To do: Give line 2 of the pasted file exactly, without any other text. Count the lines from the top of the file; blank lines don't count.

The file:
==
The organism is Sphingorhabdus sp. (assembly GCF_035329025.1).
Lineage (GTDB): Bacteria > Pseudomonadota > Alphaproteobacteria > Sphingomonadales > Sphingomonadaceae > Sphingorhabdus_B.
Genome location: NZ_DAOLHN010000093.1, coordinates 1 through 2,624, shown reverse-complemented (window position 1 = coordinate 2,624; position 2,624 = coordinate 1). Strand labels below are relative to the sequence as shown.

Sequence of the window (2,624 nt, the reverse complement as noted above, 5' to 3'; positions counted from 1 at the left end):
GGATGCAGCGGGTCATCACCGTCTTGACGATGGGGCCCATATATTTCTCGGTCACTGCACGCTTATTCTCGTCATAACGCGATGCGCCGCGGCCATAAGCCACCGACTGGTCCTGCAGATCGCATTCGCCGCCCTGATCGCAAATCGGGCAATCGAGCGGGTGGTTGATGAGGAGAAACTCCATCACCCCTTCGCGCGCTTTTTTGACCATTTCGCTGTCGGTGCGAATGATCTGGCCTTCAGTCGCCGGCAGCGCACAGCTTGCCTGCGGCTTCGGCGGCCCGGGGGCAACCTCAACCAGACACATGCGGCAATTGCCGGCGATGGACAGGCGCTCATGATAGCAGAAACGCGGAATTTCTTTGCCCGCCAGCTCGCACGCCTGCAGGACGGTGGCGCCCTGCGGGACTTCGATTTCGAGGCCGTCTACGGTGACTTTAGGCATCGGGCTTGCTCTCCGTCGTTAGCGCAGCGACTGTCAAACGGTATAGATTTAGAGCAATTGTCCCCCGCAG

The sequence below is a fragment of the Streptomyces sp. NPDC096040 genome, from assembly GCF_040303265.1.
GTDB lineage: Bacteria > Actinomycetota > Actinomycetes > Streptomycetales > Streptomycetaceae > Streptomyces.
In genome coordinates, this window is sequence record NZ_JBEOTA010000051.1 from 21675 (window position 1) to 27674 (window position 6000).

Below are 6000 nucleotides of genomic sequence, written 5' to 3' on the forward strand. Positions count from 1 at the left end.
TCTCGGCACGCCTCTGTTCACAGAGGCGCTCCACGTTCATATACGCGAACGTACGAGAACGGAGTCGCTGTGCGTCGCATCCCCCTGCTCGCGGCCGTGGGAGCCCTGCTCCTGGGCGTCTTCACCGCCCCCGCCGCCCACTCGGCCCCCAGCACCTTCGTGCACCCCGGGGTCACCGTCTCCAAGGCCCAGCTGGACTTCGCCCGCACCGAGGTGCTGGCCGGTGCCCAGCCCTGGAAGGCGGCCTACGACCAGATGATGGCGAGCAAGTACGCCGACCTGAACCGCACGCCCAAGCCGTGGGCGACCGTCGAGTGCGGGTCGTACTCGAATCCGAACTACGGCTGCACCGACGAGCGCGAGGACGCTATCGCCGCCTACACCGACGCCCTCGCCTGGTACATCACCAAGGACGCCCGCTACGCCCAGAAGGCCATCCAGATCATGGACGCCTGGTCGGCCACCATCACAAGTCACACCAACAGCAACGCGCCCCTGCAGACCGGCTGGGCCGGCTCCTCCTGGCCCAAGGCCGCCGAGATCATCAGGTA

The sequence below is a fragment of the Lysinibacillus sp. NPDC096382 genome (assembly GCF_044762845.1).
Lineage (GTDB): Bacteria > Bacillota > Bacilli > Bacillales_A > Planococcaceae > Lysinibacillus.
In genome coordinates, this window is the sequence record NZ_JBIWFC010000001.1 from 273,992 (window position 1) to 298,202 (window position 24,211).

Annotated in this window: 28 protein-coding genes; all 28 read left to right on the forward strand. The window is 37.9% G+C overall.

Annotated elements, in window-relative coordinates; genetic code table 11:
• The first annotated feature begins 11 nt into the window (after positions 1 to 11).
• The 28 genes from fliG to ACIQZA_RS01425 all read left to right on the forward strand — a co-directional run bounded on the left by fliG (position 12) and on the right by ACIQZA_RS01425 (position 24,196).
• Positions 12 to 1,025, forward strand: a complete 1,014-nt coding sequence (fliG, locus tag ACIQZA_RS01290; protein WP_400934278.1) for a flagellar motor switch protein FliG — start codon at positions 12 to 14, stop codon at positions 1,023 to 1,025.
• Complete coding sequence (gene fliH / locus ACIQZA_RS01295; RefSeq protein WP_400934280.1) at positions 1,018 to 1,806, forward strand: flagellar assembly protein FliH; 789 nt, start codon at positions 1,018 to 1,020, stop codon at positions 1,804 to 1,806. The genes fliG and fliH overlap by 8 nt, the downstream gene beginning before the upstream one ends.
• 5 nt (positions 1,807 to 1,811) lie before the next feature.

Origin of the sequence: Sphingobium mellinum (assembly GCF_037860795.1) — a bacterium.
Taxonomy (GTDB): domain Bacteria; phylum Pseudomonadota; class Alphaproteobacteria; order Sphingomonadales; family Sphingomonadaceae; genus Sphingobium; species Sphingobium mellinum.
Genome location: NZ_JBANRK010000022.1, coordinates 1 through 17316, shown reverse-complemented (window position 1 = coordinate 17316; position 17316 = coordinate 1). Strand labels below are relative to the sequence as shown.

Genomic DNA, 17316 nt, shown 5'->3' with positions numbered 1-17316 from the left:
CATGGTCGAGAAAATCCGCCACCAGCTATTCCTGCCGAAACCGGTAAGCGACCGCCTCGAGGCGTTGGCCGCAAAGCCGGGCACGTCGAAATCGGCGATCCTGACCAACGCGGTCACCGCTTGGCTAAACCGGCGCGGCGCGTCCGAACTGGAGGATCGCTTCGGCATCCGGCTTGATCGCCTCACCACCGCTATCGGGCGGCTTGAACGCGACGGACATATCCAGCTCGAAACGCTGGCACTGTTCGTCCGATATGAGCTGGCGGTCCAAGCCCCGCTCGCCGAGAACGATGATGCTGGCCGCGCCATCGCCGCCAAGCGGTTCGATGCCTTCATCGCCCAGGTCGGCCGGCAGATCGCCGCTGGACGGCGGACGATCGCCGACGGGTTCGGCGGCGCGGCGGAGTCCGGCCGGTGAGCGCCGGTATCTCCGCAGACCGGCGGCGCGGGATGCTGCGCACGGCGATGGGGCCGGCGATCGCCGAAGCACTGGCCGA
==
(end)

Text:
Lineage (GTDB): Bacteria > Pseudomonadota > Alphaproteobacteria > Sphingomonadales > Sphingomonadaceae > Sphingorhabdus_B.